Now the Hero
Wed 26 Sept, Swansea
‘‘All the world’s a stage…’’ declared Jaques, the character in Shakespeare’s famous play, As You Like It, and when it comes to Marc Rees’ theatrical anti-war production, Now The Hero, it couldn’t be more true.
Starting from Swansea’s beach front and concluding at Brangwyn Hall, Rees is not content to let theatre be a mere journey of the heart, he’s decided to get his audience’s feet moving too!
Now The Hero is a daringly ambitious production, and since much of it takes place outdoors, boldly optimistic. After all, the good ‘ol British weather isn’t the most reliable of business partners.
Drawing inspiration from an epic Welsh medieval poem (Aneirin’s Y Gododdin) and Frank Brangwyn’s World War One panels in Brangwyn Hall, the play also features music composed by Owen Morgan Roberts, born of an original collaboration with the late Oscar-nominated Jóhann Jóhannsson.
Replete with industrial noises, anti-war chants, and even wedding disco favourites, the play opens with a slender tomboy-looking figure (Eddie Ladd) in a lilac jumpsuit carving out what appears to be a large, mangled peace sign in Swansea’s golden sands. Desperately wielding her spade, hellish snake-like sounds punched through with demonic whispers titter through the speakers behind her leaving curious onlookers slightly unnerved yet wondering if the show has yet truly begun. She, however, is their guide throughout, the play’s depiction of the semi-famous 1981 protester, Thalia Campbell, straining against the seemingly indomitable futility of war.
If hoping for all-out-action as witnessed in Hollywood movies such as Saving Private Ryan, audience members will likely be disappointed. And whilst there are scenes involving a boat and tank that seemingly appear from nowhere, Now The Hero is plump with symbolism rather than obese with explosive thrills.
Captivating in its spectacle and defiant with its shouts of, ‘‘We won’t fight your wars!’’ and ‘‘Remembrance is not enough!’’ the play’s characters are more emblematic of mankind’s brutality, fragility and hope rather than fully fleshed-out, relatable human beings. That does also mean there’s a lack of connection with them. This, however, doesn’t necessarily detract from Now The Hero‘s bold message, though some theatregoers will find its ineffable qualities can leave one longing for a clearer and more straightforward narrative – not least since much of it’s in Welsh!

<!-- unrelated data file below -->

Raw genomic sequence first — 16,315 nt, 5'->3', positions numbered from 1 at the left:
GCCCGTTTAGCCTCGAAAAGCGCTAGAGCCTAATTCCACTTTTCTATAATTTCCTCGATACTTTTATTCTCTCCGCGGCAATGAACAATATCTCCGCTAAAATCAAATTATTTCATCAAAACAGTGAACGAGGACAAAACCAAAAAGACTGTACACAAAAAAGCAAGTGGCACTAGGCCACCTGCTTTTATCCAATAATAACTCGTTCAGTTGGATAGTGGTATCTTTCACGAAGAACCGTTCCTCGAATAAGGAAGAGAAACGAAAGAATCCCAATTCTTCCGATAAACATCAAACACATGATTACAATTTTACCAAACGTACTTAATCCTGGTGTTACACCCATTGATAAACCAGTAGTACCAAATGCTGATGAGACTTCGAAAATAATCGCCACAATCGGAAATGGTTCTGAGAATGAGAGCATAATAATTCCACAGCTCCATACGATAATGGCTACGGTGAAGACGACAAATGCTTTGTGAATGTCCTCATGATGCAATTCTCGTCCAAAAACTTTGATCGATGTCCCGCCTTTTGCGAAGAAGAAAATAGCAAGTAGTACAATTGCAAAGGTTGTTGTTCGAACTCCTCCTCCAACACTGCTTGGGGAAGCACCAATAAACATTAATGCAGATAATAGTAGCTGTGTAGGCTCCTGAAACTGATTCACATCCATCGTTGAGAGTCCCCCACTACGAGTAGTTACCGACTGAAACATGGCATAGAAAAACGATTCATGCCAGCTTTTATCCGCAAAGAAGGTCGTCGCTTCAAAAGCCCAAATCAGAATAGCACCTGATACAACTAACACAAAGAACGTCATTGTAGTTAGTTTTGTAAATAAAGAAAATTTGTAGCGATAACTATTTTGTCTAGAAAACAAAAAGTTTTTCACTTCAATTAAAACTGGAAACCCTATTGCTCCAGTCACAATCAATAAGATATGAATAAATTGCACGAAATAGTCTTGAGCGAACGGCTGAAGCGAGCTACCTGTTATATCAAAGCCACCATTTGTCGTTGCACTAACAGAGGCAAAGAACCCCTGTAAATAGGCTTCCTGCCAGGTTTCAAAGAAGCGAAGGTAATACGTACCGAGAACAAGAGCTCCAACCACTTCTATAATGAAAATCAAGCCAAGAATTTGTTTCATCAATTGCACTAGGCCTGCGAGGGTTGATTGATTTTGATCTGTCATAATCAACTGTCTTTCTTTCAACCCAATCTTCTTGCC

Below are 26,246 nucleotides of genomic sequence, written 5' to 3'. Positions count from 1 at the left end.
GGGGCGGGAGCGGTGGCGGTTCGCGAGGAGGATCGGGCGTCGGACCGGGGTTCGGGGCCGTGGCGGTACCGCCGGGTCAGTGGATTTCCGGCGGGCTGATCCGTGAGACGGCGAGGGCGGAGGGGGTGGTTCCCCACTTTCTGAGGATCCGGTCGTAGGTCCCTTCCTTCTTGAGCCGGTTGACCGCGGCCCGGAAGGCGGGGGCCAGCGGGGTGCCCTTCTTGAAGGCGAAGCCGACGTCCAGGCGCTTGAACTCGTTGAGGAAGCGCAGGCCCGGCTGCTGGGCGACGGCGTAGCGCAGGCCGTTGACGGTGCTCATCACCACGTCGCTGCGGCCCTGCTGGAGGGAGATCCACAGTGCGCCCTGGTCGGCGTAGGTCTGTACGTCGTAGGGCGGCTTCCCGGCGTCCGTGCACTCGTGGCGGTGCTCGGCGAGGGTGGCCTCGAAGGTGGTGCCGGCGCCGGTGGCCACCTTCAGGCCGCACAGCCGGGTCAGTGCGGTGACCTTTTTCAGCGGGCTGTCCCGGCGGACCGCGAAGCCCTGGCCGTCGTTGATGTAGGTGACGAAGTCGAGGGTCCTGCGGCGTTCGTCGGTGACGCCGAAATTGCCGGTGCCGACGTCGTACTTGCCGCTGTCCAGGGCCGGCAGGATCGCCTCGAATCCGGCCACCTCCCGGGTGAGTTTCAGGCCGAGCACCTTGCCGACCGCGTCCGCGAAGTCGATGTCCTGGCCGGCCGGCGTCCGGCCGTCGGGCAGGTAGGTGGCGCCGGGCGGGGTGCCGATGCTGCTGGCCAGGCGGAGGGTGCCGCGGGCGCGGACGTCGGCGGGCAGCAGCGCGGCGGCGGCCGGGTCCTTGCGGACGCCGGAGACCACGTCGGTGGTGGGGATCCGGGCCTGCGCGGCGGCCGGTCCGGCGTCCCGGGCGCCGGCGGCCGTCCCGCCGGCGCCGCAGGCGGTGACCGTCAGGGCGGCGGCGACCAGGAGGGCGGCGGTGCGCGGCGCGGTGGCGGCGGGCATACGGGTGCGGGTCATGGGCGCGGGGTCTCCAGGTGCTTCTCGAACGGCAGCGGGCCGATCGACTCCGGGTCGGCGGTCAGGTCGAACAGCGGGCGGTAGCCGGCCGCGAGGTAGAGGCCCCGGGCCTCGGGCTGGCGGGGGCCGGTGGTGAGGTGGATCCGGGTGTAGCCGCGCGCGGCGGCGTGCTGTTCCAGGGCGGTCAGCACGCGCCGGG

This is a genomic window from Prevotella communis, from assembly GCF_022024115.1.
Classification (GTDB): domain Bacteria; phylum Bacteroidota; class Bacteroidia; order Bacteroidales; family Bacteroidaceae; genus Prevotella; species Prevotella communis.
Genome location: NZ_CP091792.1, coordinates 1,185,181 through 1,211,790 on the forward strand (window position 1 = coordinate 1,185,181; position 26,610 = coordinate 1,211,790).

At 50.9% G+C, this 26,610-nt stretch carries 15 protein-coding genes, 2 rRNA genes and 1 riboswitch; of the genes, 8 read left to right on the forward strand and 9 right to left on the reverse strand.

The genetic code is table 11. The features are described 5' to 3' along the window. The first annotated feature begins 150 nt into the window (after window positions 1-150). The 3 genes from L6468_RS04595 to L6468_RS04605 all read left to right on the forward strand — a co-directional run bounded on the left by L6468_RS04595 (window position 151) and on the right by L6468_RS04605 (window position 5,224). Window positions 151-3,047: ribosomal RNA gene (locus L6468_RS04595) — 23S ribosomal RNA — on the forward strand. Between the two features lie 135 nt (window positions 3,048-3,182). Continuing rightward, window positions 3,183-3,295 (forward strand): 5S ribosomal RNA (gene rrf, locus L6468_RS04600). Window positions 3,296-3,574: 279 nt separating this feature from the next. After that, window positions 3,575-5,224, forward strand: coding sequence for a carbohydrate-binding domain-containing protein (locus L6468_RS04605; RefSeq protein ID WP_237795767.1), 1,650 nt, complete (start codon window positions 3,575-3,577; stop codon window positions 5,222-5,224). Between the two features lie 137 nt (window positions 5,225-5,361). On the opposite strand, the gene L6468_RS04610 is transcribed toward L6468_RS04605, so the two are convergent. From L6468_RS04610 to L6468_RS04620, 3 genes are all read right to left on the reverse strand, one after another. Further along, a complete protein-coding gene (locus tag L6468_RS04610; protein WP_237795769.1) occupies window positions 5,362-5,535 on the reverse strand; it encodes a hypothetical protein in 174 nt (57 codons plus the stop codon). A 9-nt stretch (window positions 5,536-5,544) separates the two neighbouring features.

In order to depict the historical arc of man’s love of violence, the play relies on three representatives –a medieval warrior, a World War One private and a contemporary soldier. Appearing sporadically, each are part of a fractured style of storytelling, reminding the audience of the world’s unwillingness to learn from its bloody history. Full of interesting techniques and mediums, Now The Hero also utilises ironic counterparts to full effect, not least when a black-cladded choir recite what appears to be a Welsh dirge only to be rudely interrupted by newlyweds and their guests bursting joyously through the doors of Brangwyn Hall.
A short while later the audience are then treated to the delights of Brangwyn Hall’s interior where more disturbing highbrow art unfolds. Following this, time is given to wander through a raucous wedding party towards various rooms where Tibetan monks sit creating a stunning mandala, a soldier writhes across a table top, and a women sketching a nude life model plays out on a screen.
All in all then, Now The Hero possess more curves than straight edges, and whilst almost entirely devoid of humour or lightness, it makes for a truly soul-searching reflection on war and man’s hope for the future.
words Oliver R. Moore-Howells